LIST 1: { { A, B } }
LIST 2: { { A, C } }
LIST 3: { }
LIST 4: { }
LIST 5: { }

AVAILABLE 1: { { C, D }, { C, E }, { C, F }, { D, E }, { D, F }, { E, F } }
AVAILABLE 2: { { B, D }, { B, E }, { B, F }, { D, E }, { D, F }, { E, F } }
AVAILABLE 3: { { A, D }, { A, E }, { A, F }, { B, C }, { B, D }, { B, E }, { B, F }, { C, D }, { C, E }, { C, F }, { D, E }, { D, F }, { E, F } }
AVAILABLE 4: { { A, D }, { A, E }, { A, F }, { B, C }, { B, D }, { B, E }, { B, F }, { C, D }, { C, E }, { C, F }, { D, E }, { D, F }, { E, F } }
AVAILABLE 5: { { A, D }, { A, E }, { A, F }, { B, C }, { B, D }, { B, E }, { B, F }, { C, D }, { C, E }, { C, F }, { D, E }, { D, F }, { E, F } }

STEP 3:

LIST 1: { { A, B } }
LIST 2: { { A, C } }
LIST 3: { { A, D } }
LIST 4: { }
LIST 5: { }

AVAILABLE 1: { { C, D }, { C, E }, { C, F }, { D, E }, { D, F }, { E, F } }
AVAILABLE 2: { { B, D }, { B, E }, { B, F }, { D, E }, { D, F }, { E, F } }
AVAILABLE 3: { { B, C }, { B, E }, { B, F }, { C, E }, { C, F }, { E, F } }
AVAILABLE 4: { { A, E }, { A, F }, { B, C }, { B, D }, { B, E }, { B, F }, { C, D }, { C, E }, { C, F }, { D, E }, { D, F }, { E, F } }
AVAILABLE 5: { { A, E }, { A, F }, { B, C }, { B, D }, { B, E }, { B, F }, { C, D }, { C, E }, { C, F }, { D, E }, { D, F }, { E, F } }

STEP 4:

LIST 1: { { A, B } }
LIST 2: { { A, C } }
LIST 3: { { A, D } }
LIST 4: { { A, E } }
LIST 5: { { A, F } }

AVAILABLE 1: { { C, D }, { C, E }, { C, F }, { D, E }, { D, F }, { E, F } }
AVAILABLE 2: { { B, D }, { B, E }, { B, F }, { D, E }, { D, F }, { E, F } }
AVAILABLE 3: { { B, C }, { B, E }, { B, F }, { C, E }, { C, F }, { E, F } }
AVAILABLE 4: { { B, C }, { B, D }, { B, F }, { C, D }, { C, F }, { D, F } }
AVAILABLE 5: { { B, C }, { B, D }, { B, E }, { C, D }, { C, E }, { D, E } }

STEP 5:

LIST 1: { { A, B } }
LIST 2: { { A, C } }
LIST 3: { { A, D } }
LIST 4: { { A, E } }
LIST 5: { { A, F } }

AVAILABLE 1: { { C, D }, { C, E }, { C, F }, { D, E }, { D, F }, { E, F } }
AVAILABLE 2: { { B, D }, { B, E }, { B, F }, { D, E }, { D, F }, { E, F } }
AVAILABLE 3: { { B, C }, { B, E }, { B, F }, { C, E }, { C, F }, { E, F } }
AVAILABLE 4: { { B, C }, { B, D }, { B, F }, { C, D }, { C, F }, { D, F } }
AVAILABLE 5: { { B, C }, { B, D }, { B, E }, { C, D }, { C, E }, { D, E } }

STEP 6:

LIST 1: { { A, B }, { C, D } }
LIST 2: { { A, C }, { B, D } }
LIST 3: { { A, D } }
LIST 4: { { A, E } }
LIST 5: { { A, F } }

AVAILABLE 1: { { E, F } }
AVAILABLE 2: { { E, F } }
AVAILABLE 3: { { B, C }, { B, E }, { B, F }, { C, E }, { C, F }, { E, F } }
AVAILABLE 4: { { B, C }, { B, D }, { B, F }, { C, F }, { D, F } }
AVAILABLE 5: { { B, C }, { B, D }, { B, E }, { C, E }, { D, E } }
``````

After step 6, it's very clear the algorithm is going to fail.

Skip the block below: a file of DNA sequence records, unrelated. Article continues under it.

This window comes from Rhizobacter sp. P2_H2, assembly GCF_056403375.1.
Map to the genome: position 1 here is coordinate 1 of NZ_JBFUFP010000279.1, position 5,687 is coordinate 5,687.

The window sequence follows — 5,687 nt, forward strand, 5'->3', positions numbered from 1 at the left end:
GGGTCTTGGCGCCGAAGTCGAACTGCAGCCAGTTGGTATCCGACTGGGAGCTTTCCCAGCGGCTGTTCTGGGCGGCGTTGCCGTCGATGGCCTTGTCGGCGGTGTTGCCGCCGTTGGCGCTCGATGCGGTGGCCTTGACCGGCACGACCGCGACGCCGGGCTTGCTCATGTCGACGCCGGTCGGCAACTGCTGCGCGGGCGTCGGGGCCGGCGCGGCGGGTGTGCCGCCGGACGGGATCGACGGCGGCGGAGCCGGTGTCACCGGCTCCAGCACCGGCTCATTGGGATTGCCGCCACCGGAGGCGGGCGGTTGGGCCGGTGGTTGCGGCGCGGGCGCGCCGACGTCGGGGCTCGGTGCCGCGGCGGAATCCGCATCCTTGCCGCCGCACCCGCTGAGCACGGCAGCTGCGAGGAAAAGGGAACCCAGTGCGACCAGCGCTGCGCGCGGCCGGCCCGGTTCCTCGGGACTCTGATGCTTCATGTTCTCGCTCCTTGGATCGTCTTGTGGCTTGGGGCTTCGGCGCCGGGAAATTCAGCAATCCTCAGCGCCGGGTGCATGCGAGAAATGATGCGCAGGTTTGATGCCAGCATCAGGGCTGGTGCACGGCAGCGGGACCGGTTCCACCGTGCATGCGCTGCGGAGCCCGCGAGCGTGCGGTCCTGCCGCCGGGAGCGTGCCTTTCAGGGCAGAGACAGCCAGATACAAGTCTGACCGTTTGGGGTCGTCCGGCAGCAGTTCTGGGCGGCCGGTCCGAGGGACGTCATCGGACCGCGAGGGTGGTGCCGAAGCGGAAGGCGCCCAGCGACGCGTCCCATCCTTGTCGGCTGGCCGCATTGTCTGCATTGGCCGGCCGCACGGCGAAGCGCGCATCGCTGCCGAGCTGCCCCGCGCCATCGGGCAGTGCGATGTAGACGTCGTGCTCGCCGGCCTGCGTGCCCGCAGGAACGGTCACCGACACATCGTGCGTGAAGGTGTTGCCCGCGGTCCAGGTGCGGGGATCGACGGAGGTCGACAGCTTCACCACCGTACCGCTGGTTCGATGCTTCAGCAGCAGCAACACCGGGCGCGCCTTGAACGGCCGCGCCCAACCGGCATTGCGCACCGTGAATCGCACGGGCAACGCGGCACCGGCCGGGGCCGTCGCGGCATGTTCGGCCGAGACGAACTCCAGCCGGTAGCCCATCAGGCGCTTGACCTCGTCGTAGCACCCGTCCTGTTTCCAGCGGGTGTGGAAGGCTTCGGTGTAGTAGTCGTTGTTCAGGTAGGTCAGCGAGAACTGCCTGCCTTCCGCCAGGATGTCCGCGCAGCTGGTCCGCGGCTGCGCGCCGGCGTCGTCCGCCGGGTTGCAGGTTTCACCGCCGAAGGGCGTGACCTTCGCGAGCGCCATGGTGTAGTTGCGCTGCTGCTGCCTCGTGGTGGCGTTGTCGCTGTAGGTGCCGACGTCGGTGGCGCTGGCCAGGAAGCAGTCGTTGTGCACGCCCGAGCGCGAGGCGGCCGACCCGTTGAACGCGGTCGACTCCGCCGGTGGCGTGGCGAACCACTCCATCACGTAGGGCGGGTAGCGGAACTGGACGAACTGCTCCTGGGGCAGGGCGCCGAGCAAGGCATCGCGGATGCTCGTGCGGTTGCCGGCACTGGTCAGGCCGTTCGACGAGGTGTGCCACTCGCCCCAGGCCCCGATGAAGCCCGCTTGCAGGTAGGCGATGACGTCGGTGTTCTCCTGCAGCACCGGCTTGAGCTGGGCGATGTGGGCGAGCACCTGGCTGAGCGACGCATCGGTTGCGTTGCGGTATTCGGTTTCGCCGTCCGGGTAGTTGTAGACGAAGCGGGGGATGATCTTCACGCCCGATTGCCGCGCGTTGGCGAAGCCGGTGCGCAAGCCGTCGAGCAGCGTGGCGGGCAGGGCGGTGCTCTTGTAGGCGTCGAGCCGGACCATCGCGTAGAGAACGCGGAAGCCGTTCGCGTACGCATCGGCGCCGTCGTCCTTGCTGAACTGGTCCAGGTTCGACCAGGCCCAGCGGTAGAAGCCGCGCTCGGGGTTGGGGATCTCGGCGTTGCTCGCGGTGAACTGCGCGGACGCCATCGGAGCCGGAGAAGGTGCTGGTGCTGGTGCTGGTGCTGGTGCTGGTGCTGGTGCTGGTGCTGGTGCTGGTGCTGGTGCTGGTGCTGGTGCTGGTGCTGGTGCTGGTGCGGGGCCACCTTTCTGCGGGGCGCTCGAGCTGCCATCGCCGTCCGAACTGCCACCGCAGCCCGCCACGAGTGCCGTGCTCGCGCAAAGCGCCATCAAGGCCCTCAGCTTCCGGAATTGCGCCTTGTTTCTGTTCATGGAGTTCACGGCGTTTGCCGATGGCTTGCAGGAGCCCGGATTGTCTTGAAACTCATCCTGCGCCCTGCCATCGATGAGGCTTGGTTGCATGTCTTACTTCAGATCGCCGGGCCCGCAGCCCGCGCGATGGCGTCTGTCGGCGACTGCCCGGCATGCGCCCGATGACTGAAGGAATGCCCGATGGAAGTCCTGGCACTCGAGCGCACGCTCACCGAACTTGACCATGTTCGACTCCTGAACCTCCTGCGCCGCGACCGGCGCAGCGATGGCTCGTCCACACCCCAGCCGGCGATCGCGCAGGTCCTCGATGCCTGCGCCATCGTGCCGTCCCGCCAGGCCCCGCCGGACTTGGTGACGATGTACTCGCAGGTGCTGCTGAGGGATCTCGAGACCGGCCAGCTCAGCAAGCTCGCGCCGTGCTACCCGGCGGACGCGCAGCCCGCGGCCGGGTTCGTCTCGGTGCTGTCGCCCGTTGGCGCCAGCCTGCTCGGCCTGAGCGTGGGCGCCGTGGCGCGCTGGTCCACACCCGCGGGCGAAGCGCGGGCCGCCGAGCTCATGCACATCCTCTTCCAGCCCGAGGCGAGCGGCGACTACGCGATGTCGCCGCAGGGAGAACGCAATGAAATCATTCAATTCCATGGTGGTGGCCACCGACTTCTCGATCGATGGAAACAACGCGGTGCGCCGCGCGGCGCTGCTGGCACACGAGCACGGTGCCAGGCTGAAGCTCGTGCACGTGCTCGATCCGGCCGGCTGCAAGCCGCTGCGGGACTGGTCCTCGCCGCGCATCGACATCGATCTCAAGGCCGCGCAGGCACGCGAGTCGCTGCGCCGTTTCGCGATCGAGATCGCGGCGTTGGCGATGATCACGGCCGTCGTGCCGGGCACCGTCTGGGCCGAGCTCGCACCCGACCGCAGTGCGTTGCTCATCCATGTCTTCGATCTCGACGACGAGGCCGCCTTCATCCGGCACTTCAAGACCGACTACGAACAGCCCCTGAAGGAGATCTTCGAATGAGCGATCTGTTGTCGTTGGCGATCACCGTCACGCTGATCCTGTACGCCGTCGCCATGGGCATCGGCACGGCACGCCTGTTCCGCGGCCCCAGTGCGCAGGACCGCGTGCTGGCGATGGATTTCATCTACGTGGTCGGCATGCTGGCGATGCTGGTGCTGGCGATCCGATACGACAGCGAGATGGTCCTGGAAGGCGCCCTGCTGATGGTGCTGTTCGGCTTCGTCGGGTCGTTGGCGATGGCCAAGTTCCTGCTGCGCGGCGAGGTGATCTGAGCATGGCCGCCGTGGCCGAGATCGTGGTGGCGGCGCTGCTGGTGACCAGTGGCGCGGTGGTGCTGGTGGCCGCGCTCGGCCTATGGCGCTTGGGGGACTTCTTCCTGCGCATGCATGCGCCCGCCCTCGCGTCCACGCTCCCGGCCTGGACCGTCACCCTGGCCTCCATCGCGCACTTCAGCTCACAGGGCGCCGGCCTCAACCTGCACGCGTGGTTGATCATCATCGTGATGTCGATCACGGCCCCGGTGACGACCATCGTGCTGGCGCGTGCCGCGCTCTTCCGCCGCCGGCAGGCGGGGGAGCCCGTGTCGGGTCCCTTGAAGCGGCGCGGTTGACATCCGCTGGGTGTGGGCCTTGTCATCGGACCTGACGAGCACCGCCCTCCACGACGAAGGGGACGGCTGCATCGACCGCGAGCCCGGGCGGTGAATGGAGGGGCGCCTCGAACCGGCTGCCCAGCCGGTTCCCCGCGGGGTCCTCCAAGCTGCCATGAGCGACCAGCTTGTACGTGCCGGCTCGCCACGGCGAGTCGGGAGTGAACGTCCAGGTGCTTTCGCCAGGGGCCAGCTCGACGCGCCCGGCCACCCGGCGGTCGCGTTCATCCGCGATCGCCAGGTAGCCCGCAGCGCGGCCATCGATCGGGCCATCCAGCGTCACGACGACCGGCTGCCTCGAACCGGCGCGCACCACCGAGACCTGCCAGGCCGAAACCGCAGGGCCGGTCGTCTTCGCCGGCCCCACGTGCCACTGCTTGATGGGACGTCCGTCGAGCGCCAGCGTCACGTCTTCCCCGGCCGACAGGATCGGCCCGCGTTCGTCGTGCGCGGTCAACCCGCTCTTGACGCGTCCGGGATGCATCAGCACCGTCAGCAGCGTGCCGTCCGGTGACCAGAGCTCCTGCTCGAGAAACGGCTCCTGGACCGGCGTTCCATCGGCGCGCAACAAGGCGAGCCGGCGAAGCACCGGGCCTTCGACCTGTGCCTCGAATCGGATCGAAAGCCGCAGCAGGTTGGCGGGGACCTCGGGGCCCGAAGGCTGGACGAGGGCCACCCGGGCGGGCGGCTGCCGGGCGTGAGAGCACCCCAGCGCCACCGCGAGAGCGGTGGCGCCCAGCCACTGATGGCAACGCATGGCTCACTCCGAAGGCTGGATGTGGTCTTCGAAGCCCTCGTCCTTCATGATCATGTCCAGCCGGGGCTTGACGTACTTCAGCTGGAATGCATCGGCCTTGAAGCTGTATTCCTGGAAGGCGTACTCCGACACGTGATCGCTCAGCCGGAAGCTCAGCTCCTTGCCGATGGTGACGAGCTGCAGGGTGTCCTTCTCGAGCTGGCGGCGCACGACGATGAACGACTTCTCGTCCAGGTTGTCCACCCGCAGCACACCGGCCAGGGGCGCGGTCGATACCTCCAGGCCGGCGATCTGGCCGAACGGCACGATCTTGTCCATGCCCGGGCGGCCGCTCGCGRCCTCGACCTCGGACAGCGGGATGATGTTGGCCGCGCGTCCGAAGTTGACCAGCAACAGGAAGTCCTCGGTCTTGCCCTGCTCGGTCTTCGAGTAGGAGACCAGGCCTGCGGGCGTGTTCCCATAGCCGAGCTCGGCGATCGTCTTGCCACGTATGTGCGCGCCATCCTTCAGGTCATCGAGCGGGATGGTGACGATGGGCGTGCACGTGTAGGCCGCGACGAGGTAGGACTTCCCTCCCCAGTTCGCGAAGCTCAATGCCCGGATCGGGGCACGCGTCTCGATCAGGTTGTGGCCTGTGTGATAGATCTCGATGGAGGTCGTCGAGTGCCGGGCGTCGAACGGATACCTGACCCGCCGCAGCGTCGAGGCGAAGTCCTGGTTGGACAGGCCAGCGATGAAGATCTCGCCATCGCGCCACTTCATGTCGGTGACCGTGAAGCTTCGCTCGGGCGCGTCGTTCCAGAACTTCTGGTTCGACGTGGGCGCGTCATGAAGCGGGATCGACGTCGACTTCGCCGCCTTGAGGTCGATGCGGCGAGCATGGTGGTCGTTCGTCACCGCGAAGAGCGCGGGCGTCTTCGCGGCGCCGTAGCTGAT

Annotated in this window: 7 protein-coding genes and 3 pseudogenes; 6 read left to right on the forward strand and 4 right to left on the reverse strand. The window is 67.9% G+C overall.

### What's next?

There's clearly some mathematical principal I'm missing here. What's the right way to do this? Thanks for the help in advance!

-
Um, are you looking at only pairs, or arbitrary sized groups? –  bdares Apr 25 '13 at 6:44
@LandonSchropp can you please explain the statement "generates lists of student groups where each student works with every other student and no student works with the same student more than once. " ?? –  MissingNumber Apr 25 '13 at 6:51
Can you say , What is the output you are expecting for A,B,C,D? –  MissingNumber Apr 25 '13 at 6:54
Sorry I wasn't clear. I've updated my question. Does it make sense now? –  LandonSchropp Apr 25 '13 at 6:59
You might want to take a look at stackoverflow.com/questions/15823106/… –  Origin Apr 25 '13 at 6:59

The classic algorithm for cycling through all pairs is like this:

1. Have everyone line up in pairs (here, the pairs are 1-5, 2-6, etc.):

1 2 3 4

5 6 7 8

2. To get to the next pairing, have person 1 stand still and everyone else rotate one place to their right:

1 3 4 8

2 5 6 7

Repeat step 2 until you run out of new pairings or the need for them, whatever comes first.

The beauty of it all is that it's so simple, you can do it right during a physed class. Or with cards or other tokens, of course.

-
Huh, I was overthinking this. Beautiful! –  bdares Apr 25 '13 at 7:35
The round robin algorithm is exactly what I needed, like @Origin mentioned above. Just out of curiosity, can you think of a way to adapt the algorithm so if there's an odd student, they're played in a group of 3? Thanks again for the help! –  LandonSchropp Apr 25 '13 at 7:46
If you have `n` students and `n - 1` lists, and each student has to work with two other students in 3 of the lists then by the pidgin hole principle each student can't work with every other student once. Unless of course you generate less than `n - 1` lists. –  LandonSchropp Apr 25 '13 at 7:59